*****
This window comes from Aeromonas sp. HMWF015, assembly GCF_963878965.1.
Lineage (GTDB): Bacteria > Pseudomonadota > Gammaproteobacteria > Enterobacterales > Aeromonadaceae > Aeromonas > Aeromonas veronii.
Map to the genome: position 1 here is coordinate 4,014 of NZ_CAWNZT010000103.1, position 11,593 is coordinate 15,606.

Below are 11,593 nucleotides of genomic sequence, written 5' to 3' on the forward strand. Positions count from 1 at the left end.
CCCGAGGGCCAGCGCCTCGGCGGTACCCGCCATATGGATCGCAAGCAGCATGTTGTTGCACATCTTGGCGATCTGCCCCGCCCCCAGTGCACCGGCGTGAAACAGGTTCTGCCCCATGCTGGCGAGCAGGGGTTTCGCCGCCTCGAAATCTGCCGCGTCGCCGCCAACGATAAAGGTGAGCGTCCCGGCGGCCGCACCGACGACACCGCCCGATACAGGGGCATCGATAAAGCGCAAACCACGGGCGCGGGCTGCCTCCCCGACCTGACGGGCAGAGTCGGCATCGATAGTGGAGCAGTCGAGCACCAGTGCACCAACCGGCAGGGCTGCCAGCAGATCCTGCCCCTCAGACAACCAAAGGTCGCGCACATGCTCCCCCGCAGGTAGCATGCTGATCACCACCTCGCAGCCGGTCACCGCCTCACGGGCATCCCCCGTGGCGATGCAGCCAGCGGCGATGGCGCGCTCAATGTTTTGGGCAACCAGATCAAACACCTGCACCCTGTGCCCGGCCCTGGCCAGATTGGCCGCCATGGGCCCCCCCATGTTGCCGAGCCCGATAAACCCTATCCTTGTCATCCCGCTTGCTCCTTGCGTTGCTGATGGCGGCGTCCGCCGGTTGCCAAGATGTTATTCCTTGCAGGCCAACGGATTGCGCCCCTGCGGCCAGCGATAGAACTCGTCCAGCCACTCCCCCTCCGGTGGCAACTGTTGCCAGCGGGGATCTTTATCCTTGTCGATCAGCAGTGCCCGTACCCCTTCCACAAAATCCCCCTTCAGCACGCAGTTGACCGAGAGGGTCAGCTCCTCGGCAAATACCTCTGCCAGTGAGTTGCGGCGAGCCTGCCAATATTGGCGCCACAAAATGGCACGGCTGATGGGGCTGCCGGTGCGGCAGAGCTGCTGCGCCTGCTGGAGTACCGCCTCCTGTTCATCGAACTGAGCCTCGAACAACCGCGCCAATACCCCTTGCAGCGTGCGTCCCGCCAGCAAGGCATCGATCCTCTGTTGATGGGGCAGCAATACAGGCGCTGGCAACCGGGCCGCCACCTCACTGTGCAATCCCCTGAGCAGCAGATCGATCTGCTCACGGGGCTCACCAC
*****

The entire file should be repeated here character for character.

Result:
This window comes from Aeromonas sp. HMWF015, assembly GCF_963878965.1.
Lineage (GTDB): Bacteria > Pseudomonadota > Gammaproteobacteria > Enterobacterales > Aeromonadaceae > Aeromonas > Aeromonas veronii.
Map to the genome: position 1 here is coordinate 4,014 of NZ_CAWNZT010000103.1, position 11,593 is coordinate 15,606.

Below are 11,593 nucleotides of genomic sequence, written 5' to 3' on the forward strand. Positions count from 1 at the left end.
CCCGAGGGCCAGCGCCTCGGCGGTACCCGCCATATGGATCGCAAGCAGCATGTTGTTGCACATCTTGGCGATCTGCCCCGCCCCCAGTGCACCGGCGTGAAACAGGTTCTGCCCCATGCTGGCGAGCAGGGGTTTCGCCGCCTCGAAATCTGCCGCGTCGCCGCCAACGATAAAGGTGAGCGTCCCGGCGGCCGCACCGACGACACCGCCCGATACAGGGGCATCGATAAAGCGCAAACCACGGGCGCGGGCTGCCTCCCCGACCTGACGGGCAGAGTCGGCATCGATAGTGGAGCAGTCGAGCACCAGTGCACCAACCGGCAGGGCTGCCAGCAGATCCTGCCCCTCAGACAACCAAAGGTCGCGCACATGCTCCCCCGCAGGTAGCATGCTGATCACCACCTCGCAGCCGGTCACCGCCTCACGGGCATCCCCCGTGGCGATGCAGCCAGCGGCGATGGCGCGCTCAATGTTTTGGGCAACCAGATCAAACACCTGCACCCTGTGCCCGGCCCTGGCCAGATTGGCCGCCATGGGCCCCCCCATGTTGCCGAGCCCGATAAACCCTATCCTTGTCATCCCGCTTGCTCCTTGCGTTGCTGATGGCGGCGTCCGCCGGTTGCCAAGATGTTATTCCTTGCAGGCCAACGGATTGCGCCCCTGCGGCCAGCGATAGAACTCGTCCAGCCACTCCCCCTCCGGTGGCAACTGTTGCCAGCGGGGATCTTTATCCTTGTCGATCAGCAGTGCCCGTACCCCTTCCACAAAATCCCCCTTCAGCACGCAGTTGACCGAGAGGGTCAGCTCCTCGGCAAATACCTCTGCCAGTGAGTTGCGGCGAGCCTGCCAATATTGGCGCCACAAAATGGCACGGCTGATGGGGCTGCCGGTGCGGCAGAGCTGCTGCGCCTGCTGGAGTACCGCCTCCTGTTCATCGAACTGAGCCTCGAACAACCGCGCCAATACCCCTTGCAGCGTGCGTCCCGCCAGCAAGGCATCGATCCTCTGTTGATGGGGCAGCAATACAGGCGCTGGCAACCGGGCCGCCACCTCACTGTGCAATCCCCTGAGCAGCAGATCGATCTGCTCACGGGGCTCACCAC